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Quinoa - Red, White and Black 

Pronounced ‘keen wa’, quinoa are tiny discs of grain girded by a small band of bran. A staple of the Andes, this pseudo-cereal has a high concentration of amino acids so, unlike other grains, it is a complete protein. When cooked it expands to four times its original volume and becomes translucent, the bran visible as a curly tail. Cooked quinoa has a delicate, smokey, nutty flavour and a texture akin to caviar, and can be served like rice, couscous or millet. The uncooked seeds can be ground into flour.

Quinoa can be found in most natural foods stores, and some mainstream grocery stores. Quinoa can be found pre-packaged, or in the bulk section of your health food store. Packaged quinoa tends to be cleaner than quinoa bought in bulk. Cooks can choose from ivory, red, or black quinoa; from sprouted quinoa; or from quinoa flakes or flour, as a starting point for cooking.
Store quinoa like other grains, in a tightly closed container in a cool, dry place. It should be eaten within 3 - 6 months of purchase, but if refrigerated and stored properly, it can last as long as a year.
Quinoa or White Quinoa
This is the most common kind of quinoa available in stores, so you’ll often see it just called quinoa. Sometimes it’s also called ivory quinoa.
Red Quinoa
Cooks report that red quinoa holds its shape after cooking a bit better than white quinoa, making it more suitable for cold salads or other recipes where a distinct grain is especially desirable.
Black Quinoa
A bit earthier and sweeter than white quinoa, black quinoa keeps its striking black color when cooked.
Quinoa Flakes
As with rolled oats or barley flakes, quinoa flakes are created by steam-rolling the whole grain kernel. Flaked grains always cook faster than whole kernels (groats) but since quinoa is already a quick-cooking grain, these flakes make a great instant breakfast.
Quinoa Flour
Derived from the ancient super grain of the Incas, quinoa flour provides a unique nutritional profile reflective of the mother grain. It is gluten-free, wheat-free and vegetarian. No chemical bleaching. No alcohol treatment. No additives. No anti-bacterial or anti-fungal agents. No bromate added. This smooth, ivory coloured flour has a mild, slightly nutty flavour that is pleasant to taste. Quinoa flour may be used alone or in combination with other flours in baking everything from cookies to muffins and cakes. It makes baked goods moister. It may also be used as a thickener in sauces, soups and other liquid-based dishes.
  1. One cup of dried quinoa yields between 3 and 4 cups cooked.

  2. Place quinoa in a fine-mesh strainer, rinse thoroughly with cool water, and drain.

  3. Rinsing removes quinoa’s natural coating, called saponin, which can make it taste bitter or soapy. Although boxed quinoa is often pre-rinsed, it doesn’t hurt to give the seeds an additional rinse at home.

  4. It’s important to rinse your quinoa just before you use it. If the quinoa sits too long after rinsing it will throw off your cooking times and your quinoa will turn to mush.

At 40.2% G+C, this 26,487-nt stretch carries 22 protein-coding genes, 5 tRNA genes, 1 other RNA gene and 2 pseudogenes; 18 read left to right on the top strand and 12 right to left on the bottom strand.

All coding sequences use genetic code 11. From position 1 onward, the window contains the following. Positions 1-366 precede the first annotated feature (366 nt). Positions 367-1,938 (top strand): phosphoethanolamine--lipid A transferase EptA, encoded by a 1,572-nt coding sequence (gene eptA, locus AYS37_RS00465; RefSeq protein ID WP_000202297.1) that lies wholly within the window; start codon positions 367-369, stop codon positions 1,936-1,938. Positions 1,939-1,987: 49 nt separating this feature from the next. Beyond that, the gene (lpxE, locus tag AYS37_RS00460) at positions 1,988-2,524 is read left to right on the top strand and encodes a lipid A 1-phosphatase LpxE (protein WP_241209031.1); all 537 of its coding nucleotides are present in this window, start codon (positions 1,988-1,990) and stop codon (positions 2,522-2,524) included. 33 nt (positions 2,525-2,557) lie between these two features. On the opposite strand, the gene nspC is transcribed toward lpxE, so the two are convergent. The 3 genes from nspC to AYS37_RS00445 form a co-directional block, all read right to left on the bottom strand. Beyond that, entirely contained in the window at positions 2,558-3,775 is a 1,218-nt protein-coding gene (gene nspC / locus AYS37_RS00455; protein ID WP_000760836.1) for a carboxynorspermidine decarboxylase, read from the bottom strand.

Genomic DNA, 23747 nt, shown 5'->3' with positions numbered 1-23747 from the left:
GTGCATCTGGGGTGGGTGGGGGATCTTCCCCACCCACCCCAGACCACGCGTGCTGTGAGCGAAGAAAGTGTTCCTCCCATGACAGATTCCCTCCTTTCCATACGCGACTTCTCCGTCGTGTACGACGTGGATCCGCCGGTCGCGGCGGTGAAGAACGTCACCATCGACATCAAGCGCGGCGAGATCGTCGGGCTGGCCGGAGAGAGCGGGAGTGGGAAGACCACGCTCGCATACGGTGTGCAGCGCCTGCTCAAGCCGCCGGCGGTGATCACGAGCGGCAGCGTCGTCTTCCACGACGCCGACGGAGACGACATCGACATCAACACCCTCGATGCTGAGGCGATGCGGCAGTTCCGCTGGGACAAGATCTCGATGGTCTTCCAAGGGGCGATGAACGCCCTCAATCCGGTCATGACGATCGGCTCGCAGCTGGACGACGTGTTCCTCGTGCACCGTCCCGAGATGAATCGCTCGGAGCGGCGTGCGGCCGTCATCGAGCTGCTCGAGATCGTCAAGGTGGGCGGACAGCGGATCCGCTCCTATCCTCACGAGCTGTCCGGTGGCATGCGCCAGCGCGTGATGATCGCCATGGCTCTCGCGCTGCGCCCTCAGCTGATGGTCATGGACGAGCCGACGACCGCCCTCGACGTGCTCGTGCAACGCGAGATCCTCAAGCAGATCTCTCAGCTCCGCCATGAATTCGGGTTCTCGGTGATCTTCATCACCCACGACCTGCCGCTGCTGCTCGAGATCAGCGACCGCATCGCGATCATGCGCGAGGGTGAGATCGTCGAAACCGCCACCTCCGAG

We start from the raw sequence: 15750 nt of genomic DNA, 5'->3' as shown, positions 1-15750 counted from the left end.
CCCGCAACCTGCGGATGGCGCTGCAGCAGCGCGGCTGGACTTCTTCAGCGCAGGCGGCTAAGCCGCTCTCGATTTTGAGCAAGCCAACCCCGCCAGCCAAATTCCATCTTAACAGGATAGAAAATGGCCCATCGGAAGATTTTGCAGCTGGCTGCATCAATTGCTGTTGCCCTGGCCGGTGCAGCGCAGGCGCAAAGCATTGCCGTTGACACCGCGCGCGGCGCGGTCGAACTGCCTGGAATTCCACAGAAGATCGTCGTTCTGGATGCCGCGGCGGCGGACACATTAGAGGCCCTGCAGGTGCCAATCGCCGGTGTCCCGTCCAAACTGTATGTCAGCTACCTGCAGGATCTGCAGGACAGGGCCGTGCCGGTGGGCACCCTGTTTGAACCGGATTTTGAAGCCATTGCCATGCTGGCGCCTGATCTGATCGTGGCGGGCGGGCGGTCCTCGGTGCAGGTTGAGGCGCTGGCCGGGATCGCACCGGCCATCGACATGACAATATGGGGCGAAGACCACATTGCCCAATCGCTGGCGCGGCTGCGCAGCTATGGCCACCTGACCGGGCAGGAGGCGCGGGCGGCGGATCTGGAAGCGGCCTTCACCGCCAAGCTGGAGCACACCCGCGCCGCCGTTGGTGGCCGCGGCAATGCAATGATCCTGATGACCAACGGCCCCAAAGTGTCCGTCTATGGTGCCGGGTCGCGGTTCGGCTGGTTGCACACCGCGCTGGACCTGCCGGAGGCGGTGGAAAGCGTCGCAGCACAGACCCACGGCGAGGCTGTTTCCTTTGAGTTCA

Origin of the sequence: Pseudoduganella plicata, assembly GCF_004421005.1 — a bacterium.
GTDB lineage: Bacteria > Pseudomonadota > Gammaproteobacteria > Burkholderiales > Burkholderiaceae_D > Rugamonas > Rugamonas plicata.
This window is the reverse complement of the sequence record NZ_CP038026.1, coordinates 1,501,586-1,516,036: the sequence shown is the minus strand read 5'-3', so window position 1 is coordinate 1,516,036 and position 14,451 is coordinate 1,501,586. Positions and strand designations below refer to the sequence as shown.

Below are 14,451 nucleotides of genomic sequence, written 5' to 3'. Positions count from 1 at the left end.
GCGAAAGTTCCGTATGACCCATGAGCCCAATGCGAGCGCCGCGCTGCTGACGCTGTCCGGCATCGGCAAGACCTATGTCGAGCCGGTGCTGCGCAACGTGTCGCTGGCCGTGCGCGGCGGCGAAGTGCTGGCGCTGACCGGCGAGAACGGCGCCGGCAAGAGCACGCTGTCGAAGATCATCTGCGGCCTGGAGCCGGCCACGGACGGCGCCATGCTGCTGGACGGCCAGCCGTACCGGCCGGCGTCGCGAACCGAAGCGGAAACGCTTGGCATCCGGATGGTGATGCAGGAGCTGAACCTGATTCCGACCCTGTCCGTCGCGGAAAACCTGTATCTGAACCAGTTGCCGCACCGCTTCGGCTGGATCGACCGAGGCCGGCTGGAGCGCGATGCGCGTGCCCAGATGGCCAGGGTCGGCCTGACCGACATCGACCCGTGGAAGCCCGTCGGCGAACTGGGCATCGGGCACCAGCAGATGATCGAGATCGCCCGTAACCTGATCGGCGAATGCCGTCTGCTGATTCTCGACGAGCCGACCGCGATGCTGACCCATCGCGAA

5. Instead of rinsing the quinoa, you can toast it in a dry pan, stirring occasionally, until you smell the toasted aroma and the grains start popping and dancing in the pan.

  • Place quinoa and a little salt (unless using stock containing salt) in a small saucepan with liquid.

  • Quinoa may be cooked in water or vegetable stock or meat stock. Use a 2:1 ratio — 2 cups liquid to 1 cup quinoa. Use a larger saucepan if you are cooking more than this basic amount.

  • Bring to a boil, cover, and simmer over low heat. Simmer for 10-15 minutes, or until all liquid is absorbed. You should see tiny spirals (the germ) separating from and curling around the quinoa seeds.

  • Some people prefer their quinoa a little on the crunchy side, some prefer it more tender. If you like it with a bite, boil for 10 minutes. If you like your grains tender, boil for 15 minutes.

  • Remove from heat and let stand for 5 minutes. Fluff with a fork and serve.

  • Cooked quinoa can be used as the basis for pilafs, salads, breakfast porridges, and more.

Flavour Affinities
  • avocado

  • bacon

  • balsamic vinegar

  • beets

  • bell pepper

  • black beans

  • black pepper

  • cashews

  • chillies

  • dhania

  • extra-virgin olive oil

  • garlic

  • ginger

  • lemon

  • lime

  • mint

  • onion

  • orange

  • oregano

  • parsley

  • pine nuts

  • potatoes

  • sesame seeds

  • sour cream

  • tamari (soy sauce)

  • toasted sesame oil

  • scallions

  • sea salt

  • sweet corn

  • sun dried tomatoes

  • tarragon

  • vegetable Stock

  • vegetables, all

Health Benefits
  • Nutritionally, quinoa might be considered a supergrain — although it is not really a grain, but the seed of a leafy plant that’s distantly related to spinach.

  • Quinoa has excellent reserves of protein, and unlike other grains, is not missing the amino acid lysine, so the protein is more complete.

  • Quinoa offers more iron than other grains and contains high levels of potassium and riboflavin, as well as other B vitamins: B6, niacin, and thiamin. It is also a good source of magnesium, zinc, copper, and manganese, and has some folate (folic acid).

  • Quinoa is gluten free, which makes it extremely useful to the celiac community and to others who may be sensitive to more common grains such as wheat – or even to all grains in the grass family.

Category: Ingredients

Sub-Category: Cereals

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